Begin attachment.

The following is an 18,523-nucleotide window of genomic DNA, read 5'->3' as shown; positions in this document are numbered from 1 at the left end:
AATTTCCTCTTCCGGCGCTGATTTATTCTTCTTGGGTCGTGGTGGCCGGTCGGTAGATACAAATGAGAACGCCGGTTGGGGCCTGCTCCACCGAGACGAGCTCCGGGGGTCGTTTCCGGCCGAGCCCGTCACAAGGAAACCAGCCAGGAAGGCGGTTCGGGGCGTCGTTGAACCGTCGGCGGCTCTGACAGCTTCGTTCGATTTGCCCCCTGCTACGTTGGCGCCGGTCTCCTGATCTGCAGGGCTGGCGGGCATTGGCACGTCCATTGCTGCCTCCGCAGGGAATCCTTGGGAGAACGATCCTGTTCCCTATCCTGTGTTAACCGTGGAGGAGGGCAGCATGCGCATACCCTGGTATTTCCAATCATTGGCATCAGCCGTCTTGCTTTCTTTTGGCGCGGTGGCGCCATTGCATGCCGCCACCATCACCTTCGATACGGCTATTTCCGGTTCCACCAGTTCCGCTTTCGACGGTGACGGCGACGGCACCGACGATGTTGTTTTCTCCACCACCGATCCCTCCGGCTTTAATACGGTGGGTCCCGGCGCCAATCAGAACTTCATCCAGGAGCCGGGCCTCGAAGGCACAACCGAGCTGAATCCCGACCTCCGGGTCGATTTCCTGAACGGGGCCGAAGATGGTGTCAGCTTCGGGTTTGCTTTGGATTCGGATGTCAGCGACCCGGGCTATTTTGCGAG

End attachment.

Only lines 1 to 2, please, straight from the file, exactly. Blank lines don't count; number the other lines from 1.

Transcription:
The following is an 18,523-nucleotide window of genomic DNA, read 5'->3' as shown; positions in this document are numbered from 1 at the left end:
AATTTCCTCTTCCGGCGCTGATTTATTCTTCTTGGGTCGTGGTGGCCGGTCGGTAGATACAAATGAGAACGCCGGTTGGGGCCTGCTCCACCGAGACGAGCTCCGGGGGTCGTTTCCGGCCGAGCCCGTCACAAGGAAACCAGCCAGGAAGGCGGTTCGGGGCGTCGTTGAACCGTCGGCGGCTCTGACAGCTTCGTTCGATTTGCCCCCTGCTACGTTGGCGCCGGTCTCCTGATCTGCAGGGCTGGCGGGCATTGGCACGTCCATTGCTGCCTCCGCAGGGAATCCTTGGGAGAACGATCCTGTTCCCTATCCTGTGTTAACCGTGGAGGAGGGCAGCATGCGCATACCCTGGTATTTCCAATCATTGGCATCAGCCGTCTTGCTTTCTTTTGGCGCGGTGGCGCCATTGCATGCCGCCACCATCACCTTCGATACGGCTATTTCCGGTTCCACCAGTTCCGCTTTCGACGGTGACGGCGACGGCACCGACGATGTTGTTTTCTCCACCACCGATCCCTCCGGCTTTAATACGGTGGGTCCCGGCGCCAATCAGAACTTCATCCAGGAGCCGGGCCTCGAAGGCACAACCGAGCTGAATCCCGACCTCCGGGTCGATTTCCTGAACGGGGCCGAAGATGGTGTCAGCTTCGGGTTTGCTTTGGATTCGGATGTCAGCGACCCGGGCTATTTTGCGAG